Tom Restall examines the very recent Court of Appeal judgment on pedestrian vs vehicle liability
Practitioners in this field will be well aware that drivers almost always have some liability if they injure a pedestrian. The case law often repeats the mantra that a motor vehicle is a lethal weapon, while pedestrians are fragile and vulnerable. So the driver has a 'high duty of care'. Judges often find the driver should have driven a little slower, kept a better look out, braked sooner, etc. Extreme foolishness or intoxication by pedestrians is usually dealt with as a matter of contributory negligence. For instance, in Green v Bannister  EWCA Civ 1819 the Court of Appeal upheld a trial judge's decision to find a driver 40% liable for running over an extremely drunk pedestrian who was lying inert in the road.
However, in the very recent decision of Scott v Gavigan  EWCA Civ 544 (8th June), the Court of Appeal upheld a trial judge's unusual dismissal of a pedestrian's claim. It was Mr Scott’s birthday and he was going to the pub. He had already been drinking and even his own witness said he was "very drunk". He was crossing a 30mph road in Lambeth which had one lane in each direction. He was near, but not at, a crossing point which had bollards in the middle of the road. He did not look carefully to the left, and he ran diagonally towards, and into the path of, an oncoming moped driven by Mr Gavigan.
The trial judge found that Mr Gavigan should have reduced his speed from 30mph to 20mph, and that had he done so, the accident probably would have been avoided. However - and you may think, surprisingly, in light of those findings - he still dismissed the claim. He found that the risk of the pedestrian crossing the road at least 10 metres away from the pedestrian crossing was not one which Mr Gavigan should reasonably have foreseen. Mr Scott's own recklessness had been the sole and effective cause of the accident - it was a novus actus interveniens.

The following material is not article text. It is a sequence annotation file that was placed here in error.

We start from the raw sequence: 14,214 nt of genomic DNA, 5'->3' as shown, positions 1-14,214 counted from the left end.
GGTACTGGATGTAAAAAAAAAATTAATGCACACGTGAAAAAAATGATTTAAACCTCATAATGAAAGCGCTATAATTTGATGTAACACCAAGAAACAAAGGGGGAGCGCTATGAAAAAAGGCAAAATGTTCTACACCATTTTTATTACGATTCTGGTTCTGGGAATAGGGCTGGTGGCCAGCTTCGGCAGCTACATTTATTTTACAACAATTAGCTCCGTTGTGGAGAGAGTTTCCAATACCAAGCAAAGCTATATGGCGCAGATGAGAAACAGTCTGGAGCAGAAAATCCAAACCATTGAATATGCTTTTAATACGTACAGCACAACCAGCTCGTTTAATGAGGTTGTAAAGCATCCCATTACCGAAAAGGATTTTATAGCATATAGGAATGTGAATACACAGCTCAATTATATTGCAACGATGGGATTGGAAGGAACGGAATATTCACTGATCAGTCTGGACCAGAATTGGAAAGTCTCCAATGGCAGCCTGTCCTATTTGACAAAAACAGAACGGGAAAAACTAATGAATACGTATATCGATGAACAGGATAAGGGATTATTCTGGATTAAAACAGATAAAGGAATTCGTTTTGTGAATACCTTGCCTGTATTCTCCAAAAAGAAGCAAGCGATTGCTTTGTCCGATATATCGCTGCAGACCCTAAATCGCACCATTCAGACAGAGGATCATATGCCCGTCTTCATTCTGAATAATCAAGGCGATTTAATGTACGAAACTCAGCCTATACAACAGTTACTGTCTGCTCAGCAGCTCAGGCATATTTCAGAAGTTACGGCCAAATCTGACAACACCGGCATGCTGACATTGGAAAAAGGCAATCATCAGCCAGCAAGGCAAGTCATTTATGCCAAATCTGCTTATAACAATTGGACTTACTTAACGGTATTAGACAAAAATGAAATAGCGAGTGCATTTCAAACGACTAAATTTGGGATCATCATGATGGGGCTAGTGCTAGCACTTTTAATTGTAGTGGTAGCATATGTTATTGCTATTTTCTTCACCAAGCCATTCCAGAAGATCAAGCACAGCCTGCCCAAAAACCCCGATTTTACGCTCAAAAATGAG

Mr Scott appealed. However the Court of Appeal found that it had been open to the judge to find that it was not reasonably foreseeable Mr Scott was going to act as he did. He had given no indication of any intention to cross the road and there had been nothing to alert Mr Gavigan to his drunken state. While in one sense any sort of foolishness is foreseeable, it was not incumbent on the driver to take steps to avert a risk of which he neither was nor should have been aware. Bearing this in mind, and in all the circumstances, the judge had fallen into error by finding that Mr Gavigan should have reduced his speed to 20mph. The judge’s finding of negligence had been at variance with his finding of a want of foreseeability. Thus the appeal had to be dismissed.
On the issue of novus actus, the Court of Appeal had "considerable doubt" as to whether the judge's finding was open to him. It would need "extreme circumstances" to deny a claimant any remedy when he or she has surmounted the hurdles of foreseeability, negligence and causation. Drivers owe a duty to take care not to injure even the foolish. Helpfully, the Court of Appeal suggested that what might qualify as "extreme circumstances" would be a group of youth goading one another to run as close as possible to oncoming traffic.
In many ways the Court of Appeal's judgment can be considered a conventional approach to the tort of negligence, focusing on what the driver should have foreseen, and discouraging the application of the perhaps over-quoted doctrine of novus actus. On the other hand, it could be thought that this judgment reflects a more sympathetic approach to drivers, bearing in mind that Mr Gavigan was driving right at the speed limit, approaching a pedestrian crossing, and the pedestrian came from the far side of the road.